Bus Operation
A second access or address error that occurs during execution of an exception handler or
later, does not cause a double bus fault. A bus cycle that is retried does not constitute a bus
error or contribute to a double bus fault. The processor continues to retry the same bus cycle
as long as external hardware requests it.
The MC68060 integer unit generates access requests to the instruction and data memory
units to support integer and floating-point operations. Both the <ea> fetch and write-back
stages of the integer unit pipeline perform accesses to the data memory unit. All read and
write accesses are performed in strict program order. Compared with the MC68040, the
MC68060 is always “serialized’. This feature makes it possible for automatic bus synchroni-
zation without requiring NOPs between instructions to guarantee serialization of reads and
writes to I/O devices.
The instruction restart model used for exception processing in the MC68060 may require
special care when used with certain peripherals. After the operand fetch for an instruction,
an exception that causes the instruction to be aborted can occur, resulting in another access
for the operand after the instruction restarts. For example, an exception could occur after a
read access of an I/O device’s status register. The exception causes the instruction to be
aborted and the register to be read again. If the first read accesses clears the status bits,
the status information is lost, and the instruction obtains incorrect data.
The bus design of the MC68060 provides for one bus master at a time, either the MC68060
or an external device. More than one device having the capability to control the bus can be
attached to the bus. An external arbiter prioritizes requests and determines which device is
granted access to the bus. Bus arbitration is the protocol by which the processor or an exter-
nal device becomes the bus master. When the MC68060 is the bus master, it uses the bus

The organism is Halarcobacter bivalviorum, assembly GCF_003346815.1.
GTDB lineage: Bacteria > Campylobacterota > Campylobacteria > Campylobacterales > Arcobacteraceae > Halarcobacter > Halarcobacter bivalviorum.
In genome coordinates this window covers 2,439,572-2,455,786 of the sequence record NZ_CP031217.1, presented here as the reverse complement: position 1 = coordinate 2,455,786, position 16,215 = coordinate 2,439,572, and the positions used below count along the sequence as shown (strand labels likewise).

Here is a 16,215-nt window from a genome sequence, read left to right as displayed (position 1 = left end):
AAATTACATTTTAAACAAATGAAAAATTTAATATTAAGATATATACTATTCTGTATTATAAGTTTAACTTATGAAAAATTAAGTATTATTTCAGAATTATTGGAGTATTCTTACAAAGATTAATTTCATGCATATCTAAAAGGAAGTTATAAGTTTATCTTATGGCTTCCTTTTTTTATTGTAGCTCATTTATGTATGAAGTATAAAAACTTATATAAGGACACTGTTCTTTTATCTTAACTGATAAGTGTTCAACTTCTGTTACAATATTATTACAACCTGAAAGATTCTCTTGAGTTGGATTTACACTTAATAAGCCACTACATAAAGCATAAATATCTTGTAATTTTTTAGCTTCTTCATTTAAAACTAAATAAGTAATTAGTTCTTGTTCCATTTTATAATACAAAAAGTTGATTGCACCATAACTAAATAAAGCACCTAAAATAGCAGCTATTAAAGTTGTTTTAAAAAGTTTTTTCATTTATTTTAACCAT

to read instructions and transfer data not contained in its internal caches to and from mem-
ory. When an alternate bus master owns the bus, the MC68060 can be made to monitor the
alternate bus master’s transfer and maintain cache coherency. This capability is discussed
in more detail in 7.12 Bus Snooping Operation.
Like the MC68040, the MC68060 implements an arbitration method in which an external
arbiter controls bus arbitration and the processor acts as a slave device requesting owner-
ship of the bus from the arbiter. Since the user defines the functionality of the external arbi-
ter, it can be configured to support any desired priority scheme. For systems in which the
processor is the only possible bus master, the bus can be continuously granted to the pro-
cessor, and no arbiter is needed. Systems that include several devices that can become bus
masters require an arbiter to assign priorities to these devices so, when two or more devices
simultaneously attempt to become the bus master, the one having the highest priority
becomes the bus master first. The MC68060 bus interface controller generates bus
requests to the external arbiter in response to internal requests from the instruction and data
memory units.
The MC68060 supports two bus arbitration protocols. These arbitration protocols are mutu-
ally exclusive and must not be mixed in a system. An MC68040-style arbitration protocol is
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